But first, a word about information, and I’ll come back to my confession:
“[W]e are the memory of mankind....we teach to the vulgar just as much as we want to teach them” (Sundiata: An Epic of Old Mali 1).
When I read the Sundiata Epic from 13th century West Africa earlier this spring, I was startled to realize how storytellers in an oral culture control the information--such a foreign concept to a child of a print-based culture. Come to think of it, there has been a corresponding expansion in availability of information from my high school days to my children’s fully-wired high school days.
The second half of Adolescents and Digital Literacies: Learning Alongside Our Students by Sara Kadjer is about what that “wiredness” means for classrooms. Students still need to take in information, think about it critically, and communicate their response. They even still need to read and write. The additional challenge and opportunity is that there is more information available in more modes with more communities to process with and for.
In the fire-hose stream of today’s information, the challenge is to find, evaluate, and manage what you want without being overwhelmed, paralyzed, or misled. Internet-savvy students may already have some strategies for this--all students need them. I need to teach my students to use the Google search engine expertly (here’s a great infographic to help), to choose search engines beyond Google (Kadjer has a great lesson plan for this in chapter 4, having groups run the same searches on 5 different engines and, comparing the results, discuss how the engines work and what they’re good for), and to take advantage of the school library’s online resources.
Yes, now I’m back to my confession. I’ve spent some time this week exploring EBSCO Host, which to my delight (and chagrin at missing it for so long) includes an exciting number of possibilities beyond just scholarly papers. In the Student Research Center you can pick topic (arts & media, English & language arts, current issues, history, social studies, etc), what to include when searching (from magazines and newspapers to photos, maps, & flags or primary source documents--think of the possibilities for designing DBQ practice!), and reading level (elementary, middle, and/or high school). That’s not including the button for AP Sources and Teacher Resources.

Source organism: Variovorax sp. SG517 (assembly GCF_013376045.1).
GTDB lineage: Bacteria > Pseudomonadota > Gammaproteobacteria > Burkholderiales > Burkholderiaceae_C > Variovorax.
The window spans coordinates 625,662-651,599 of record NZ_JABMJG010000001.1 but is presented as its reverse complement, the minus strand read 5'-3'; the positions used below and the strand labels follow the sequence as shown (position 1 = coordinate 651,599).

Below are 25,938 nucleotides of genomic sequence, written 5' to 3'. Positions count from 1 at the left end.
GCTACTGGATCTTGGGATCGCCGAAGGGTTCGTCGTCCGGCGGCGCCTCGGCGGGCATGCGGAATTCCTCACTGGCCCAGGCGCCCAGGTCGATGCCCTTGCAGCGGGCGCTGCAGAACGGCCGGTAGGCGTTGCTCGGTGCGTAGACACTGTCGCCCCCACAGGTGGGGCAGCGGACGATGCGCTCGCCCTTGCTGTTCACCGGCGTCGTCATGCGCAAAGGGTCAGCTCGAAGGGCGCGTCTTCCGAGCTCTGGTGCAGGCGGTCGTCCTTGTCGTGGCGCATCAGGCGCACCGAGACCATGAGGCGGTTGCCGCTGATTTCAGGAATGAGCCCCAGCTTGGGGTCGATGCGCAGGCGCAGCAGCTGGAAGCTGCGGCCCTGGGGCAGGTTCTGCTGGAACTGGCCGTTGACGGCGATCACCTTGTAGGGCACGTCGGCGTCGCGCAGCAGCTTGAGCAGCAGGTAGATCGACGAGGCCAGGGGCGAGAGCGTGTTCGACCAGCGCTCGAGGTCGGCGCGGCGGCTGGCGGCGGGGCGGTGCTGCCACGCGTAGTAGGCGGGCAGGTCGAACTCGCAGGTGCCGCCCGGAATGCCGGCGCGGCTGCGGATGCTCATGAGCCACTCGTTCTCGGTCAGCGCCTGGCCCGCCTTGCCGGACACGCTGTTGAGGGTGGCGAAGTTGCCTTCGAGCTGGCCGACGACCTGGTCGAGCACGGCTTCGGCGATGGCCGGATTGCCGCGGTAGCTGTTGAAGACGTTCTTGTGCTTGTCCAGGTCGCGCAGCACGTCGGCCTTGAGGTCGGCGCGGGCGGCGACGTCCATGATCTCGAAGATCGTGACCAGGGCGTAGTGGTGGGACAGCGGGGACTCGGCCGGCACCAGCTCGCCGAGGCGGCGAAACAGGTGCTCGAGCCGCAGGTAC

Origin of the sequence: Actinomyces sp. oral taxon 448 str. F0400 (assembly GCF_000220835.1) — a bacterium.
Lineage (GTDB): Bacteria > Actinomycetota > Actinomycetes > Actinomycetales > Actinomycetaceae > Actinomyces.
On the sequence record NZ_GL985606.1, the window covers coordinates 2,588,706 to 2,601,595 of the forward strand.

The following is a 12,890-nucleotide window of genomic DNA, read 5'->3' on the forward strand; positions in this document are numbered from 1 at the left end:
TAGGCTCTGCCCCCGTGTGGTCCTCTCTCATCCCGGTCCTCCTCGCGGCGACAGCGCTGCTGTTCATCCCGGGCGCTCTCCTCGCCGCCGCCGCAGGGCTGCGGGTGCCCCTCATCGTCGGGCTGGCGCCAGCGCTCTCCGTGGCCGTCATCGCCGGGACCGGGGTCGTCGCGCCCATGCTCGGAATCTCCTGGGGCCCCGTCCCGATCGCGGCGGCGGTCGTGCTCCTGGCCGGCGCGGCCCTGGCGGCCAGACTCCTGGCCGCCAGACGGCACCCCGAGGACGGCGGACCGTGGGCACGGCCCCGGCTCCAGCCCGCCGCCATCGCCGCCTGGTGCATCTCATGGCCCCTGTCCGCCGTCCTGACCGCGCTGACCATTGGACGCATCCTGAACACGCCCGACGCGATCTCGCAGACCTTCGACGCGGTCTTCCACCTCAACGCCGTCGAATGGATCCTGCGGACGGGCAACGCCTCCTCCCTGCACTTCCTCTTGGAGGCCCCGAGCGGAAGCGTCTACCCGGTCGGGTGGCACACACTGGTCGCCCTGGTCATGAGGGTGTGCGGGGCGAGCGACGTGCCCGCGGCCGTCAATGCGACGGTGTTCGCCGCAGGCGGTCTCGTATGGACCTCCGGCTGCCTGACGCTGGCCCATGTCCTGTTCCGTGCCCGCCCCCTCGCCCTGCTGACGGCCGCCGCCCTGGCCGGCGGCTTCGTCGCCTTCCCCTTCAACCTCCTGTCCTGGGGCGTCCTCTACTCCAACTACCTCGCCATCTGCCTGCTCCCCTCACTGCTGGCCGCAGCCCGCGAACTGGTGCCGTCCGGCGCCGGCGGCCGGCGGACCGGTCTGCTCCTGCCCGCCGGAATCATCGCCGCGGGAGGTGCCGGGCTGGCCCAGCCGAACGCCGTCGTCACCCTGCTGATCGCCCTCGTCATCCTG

And that’s only in the Student Research Center! I have barely begun exploring the English Language Learner Resource Center (which includes a function for highlighting text and clicking “listen” to hear it read), the History Reference Center (which has a whole section on how to do research), and the Literary Reference Center (with citation help and a very thorough literary encyclopedia--think “senior lit terms test”). I haven’t even touched Kids Search, Searchasaurus, or Science Reference Center.
Information from EBSCO Host will be pretty reliable, but the vast amount available online will need to be vetted, and Kadjer provides a helpful rubric for doing so on page 58. It has 11 criteria, from checking out the author’s background to triangulating information.
Then there’s the task of managing all the information, which I am beginning to run into myself with all the information (blogs, websites, articles...) I’m gathering for my PLC, my focus group, my class, my own professional development, and my own personal reading. A colleague has suggested Evernote, and Kadjer suggests Diigo. I haven’t gotten to that exploration yet, but there’s still more than a month of the summer to go!
So I’ve found, evaluated, and managed my information. What now? The chapter on multimodal communication was just sort of “beyond the book report”--using VoiceThread and podcasts. Maybe I’ll get around to experimenting with VoiceThread this summer; podcasts are a distant future for me, if ever.
I do see that the number of ways to receive, construct, and communicate meaning has ballooned with the internet. And as an educator I do know that I need to differentiate learning tasks and design ways to assess the understanding of students separate from their writing and speaking skills. So: projects. But who makes construction paper posters in life outside of school? On the other hand, kids and adults do post photos, write blogs, contribute to wikis, create with iMovie or GarageBand, and share on YouTube. Voila! The new, improved project is web-based. (The photo journal from the perspective of a character in The Great Gatsby using Flickr, a photo sharing site, was actually a pretty cool-looking assignment.)
Sharing...that is the third “more” that technology affords--more community: more people to learn from and with; to argue with, take advantage of, and deceive the unwary. And that is ultimately the biggest challenge and the biggest opportunity: everything online is real. Real risk, real feedback, real audience.
Don’t we want education to be real?